In the late 1800s, riverboat captain Thomas Ryman decided to go downtown and heckle a preacher at a Nashville revival.
Instead, Ryman got converted.
As part of his newfound faith, Ryman vowed to build a beautiful tabernacle for the minister, the Rev. Samuel Jones, that he had set out to torment.
The result is one of Nashville’s most popular landmarks, the old Ryman Auditorium.
A statue of Little Jimmy Dickens (1920-2015) stands outside the Ryman where he first performed in 1948.
Spending the last two days of my American Serenade cruise in Nashville was a wonderful gift. The ship docked at the end of the city’s popular Broadway Street where I could walk to many of the shore excursions offered by American Cruise Lines.
The cruise line’s hop-on hop-off motorcoaches also were taking passengers on shore excursions but the historic Ryman Auditorium was easily walkable.
Of course, the thing that made the Ryman so legendary was not the religious revivals that rang through the auditorium. It was the country music that drew legions of people when the Ryman served as the longtime home to the Grand Ole Opry.
Walking into the huge Ryman Auditorium never fails to give me chills.
Although its size doesn’t compare to the newer Opry home at Opryland Park, the Ryman is still hallowed ground as “The Mother Church of Country Music.”
A statue on a Ryman bench honors Opry stars Roy Acuff and Minnie Pearl.
It served as a mecca drawing visitors from around the world and entertainers of all levels – beginners to top-of-the-field performers.
Ryman First Used as Gospel Tabernacle
When it opened in 1892, the Ryman was known as the Union Gospel Tabernacle. The facility took seven years to build and cost $100,000. Famous preachers such as Billy Sunday and Norman Vincent Peale delivered sermons from its stage.
In 1904, the name was changed to the Ryman Auditorium in honor of the converted steamboat captain.
The hall soon became known as a first-rate performance venue for such greats as Enrico Caruso, John Philip Sousa, Isadora Duncan, Mae West, Charlie Chaplin, Martha Graham, Gene Autry, Will Rogers and Katharine Hepburn.
In 1943, the Grand Ole Opry took up residence in the Ryman and remained there until March 16, 1974.
The Ryman opened in 1892 as the Union Gospel Tabernacle.
During those years, the Ryman was always packed on Saturday nights for such legends as Hank Williams, Marty Robbins, Patsy Cline and Roy Acuff.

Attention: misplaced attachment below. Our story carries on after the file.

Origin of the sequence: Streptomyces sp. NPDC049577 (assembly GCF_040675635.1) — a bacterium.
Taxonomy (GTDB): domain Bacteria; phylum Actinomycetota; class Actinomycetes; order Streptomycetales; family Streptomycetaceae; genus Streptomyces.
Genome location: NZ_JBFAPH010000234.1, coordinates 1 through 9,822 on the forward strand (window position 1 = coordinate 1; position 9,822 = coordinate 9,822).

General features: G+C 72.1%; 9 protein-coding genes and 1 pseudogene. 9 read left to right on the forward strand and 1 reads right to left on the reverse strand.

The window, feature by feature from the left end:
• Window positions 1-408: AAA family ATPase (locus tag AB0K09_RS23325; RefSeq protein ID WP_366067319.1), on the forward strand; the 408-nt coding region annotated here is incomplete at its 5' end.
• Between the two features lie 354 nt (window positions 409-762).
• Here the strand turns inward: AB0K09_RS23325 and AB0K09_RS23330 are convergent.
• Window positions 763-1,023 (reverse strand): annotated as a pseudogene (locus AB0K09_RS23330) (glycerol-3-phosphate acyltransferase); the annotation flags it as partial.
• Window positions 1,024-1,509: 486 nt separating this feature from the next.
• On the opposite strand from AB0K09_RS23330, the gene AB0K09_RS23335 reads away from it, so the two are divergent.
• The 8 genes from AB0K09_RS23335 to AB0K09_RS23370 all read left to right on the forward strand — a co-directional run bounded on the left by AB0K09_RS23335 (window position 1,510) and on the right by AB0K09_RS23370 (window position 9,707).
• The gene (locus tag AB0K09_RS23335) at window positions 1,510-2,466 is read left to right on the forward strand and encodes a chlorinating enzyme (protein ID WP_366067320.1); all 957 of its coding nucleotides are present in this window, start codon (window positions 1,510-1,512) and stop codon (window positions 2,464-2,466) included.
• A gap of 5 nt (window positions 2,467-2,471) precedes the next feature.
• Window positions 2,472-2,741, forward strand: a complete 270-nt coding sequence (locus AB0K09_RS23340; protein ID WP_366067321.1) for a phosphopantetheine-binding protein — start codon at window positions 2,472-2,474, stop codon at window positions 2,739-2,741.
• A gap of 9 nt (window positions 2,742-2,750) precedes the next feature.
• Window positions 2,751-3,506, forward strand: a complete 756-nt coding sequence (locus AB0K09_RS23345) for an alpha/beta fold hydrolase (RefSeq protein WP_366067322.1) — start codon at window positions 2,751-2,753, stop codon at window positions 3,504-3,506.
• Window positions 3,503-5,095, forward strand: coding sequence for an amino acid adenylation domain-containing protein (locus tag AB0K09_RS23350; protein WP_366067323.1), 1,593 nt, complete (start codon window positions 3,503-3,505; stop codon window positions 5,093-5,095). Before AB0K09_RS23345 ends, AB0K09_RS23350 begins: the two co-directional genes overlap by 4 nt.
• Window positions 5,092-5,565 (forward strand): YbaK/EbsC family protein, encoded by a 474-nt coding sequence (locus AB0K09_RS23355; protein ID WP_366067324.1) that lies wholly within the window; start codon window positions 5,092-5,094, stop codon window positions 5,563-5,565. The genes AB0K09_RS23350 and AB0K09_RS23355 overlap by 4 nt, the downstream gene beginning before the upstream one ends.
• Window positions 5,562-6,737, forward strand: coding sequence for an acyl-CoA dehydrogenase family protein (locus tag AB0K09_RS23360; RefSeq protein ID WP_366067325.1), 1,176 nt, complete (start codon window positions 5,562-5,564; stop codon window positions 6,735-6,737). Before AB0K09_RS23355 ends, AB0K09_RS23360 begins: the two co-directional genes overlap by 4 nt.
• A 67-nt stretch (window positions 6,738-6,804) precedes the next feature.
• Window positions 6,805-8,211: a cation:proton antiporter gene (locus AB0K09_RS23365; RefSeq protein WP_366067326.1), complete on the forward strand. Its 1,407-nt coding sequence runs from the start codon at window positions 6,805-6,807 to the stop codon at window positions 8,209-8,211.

Even a young Elvis Presley was thrilled to step on the famed stage on Oct. 2, 1954, to sing his rockabilly style of “Blue Moon of Kentucky” – until he was booed off by the audience and told he should go back to driving a truck.
Embarrassed, Elvis vowed to never return to the Opry stage. Two weeks later, 19-year-old Elvis signed a 52-week contract with the Opry’s rival show the Louisiana Hayride, which assisted with giving him the popularity he needed to become the King of Rock and Roll. A Ryman exhibit notes what the Ryman lost that night.
The original oak pews are still used in the Ryman.
After a massive renovation, the Ryman is now attracting a whole new generation of visitors for special musical events or tours. True to its country roots, the Ryman Auditorium welcomes visitors to take their time, rest in the original 100-year-old oak pews and snap
In fact, you can even step on the old wooden stage and have your photo taken behind the famous Ryman Auditorium microphone.
An exhibit honors Opry performer B.B. King.
Or you can pose in the main lobby with bronze statues of two of the Opry’s most loved performers – Roy Acuff and Minnie Pearl. The life-sized figures rest on an original 1892 oak pew from the Ryman.
A video does a great job of detailing the history of the Ryman and its importance today. A large display case along the back wall of the auditorium illustrating the history of the former Ryman manager Lula C. Naff and the building’s early Variety Years.
A Ryman staircase frames a painting of the historic building.
Glass cases are filled with memorabilia and photographs of some of the biggest stars from the Opry years, including Hank Williams, Patsy Cline and Loretta Lynn.
Statues of Opry legends Charley Pride (1934-2020) and Loretta Lynn (1932-2022) are outside the Ryman.
In its heyday, the Ryman was not air conditioned. On hot summer nights, especially in the balcony, the temperature often exceeded 100 degrees.
‘The Father of Bluegrass’ Bill Monroe has a statue outside the Ryman.
But those hard wooden seats were still at a premium as something special and they continue to draw music lovers for a memorable experience.
Bottom Line: For American Serenade passengers, the Ryman Auditorium was one of the most popular shore excursions, along with the Grand Ole Opry evening show that we got to attend free of charge on our last night. Tours of the Ryman are well organized and do a great job telling the history of “The Mother Church of Country Music.” I wonder what might have happened if Elvis Presley had gotten a warm reception at his only performance at the Ryman.
Photos by Jackie Sheckler Finch
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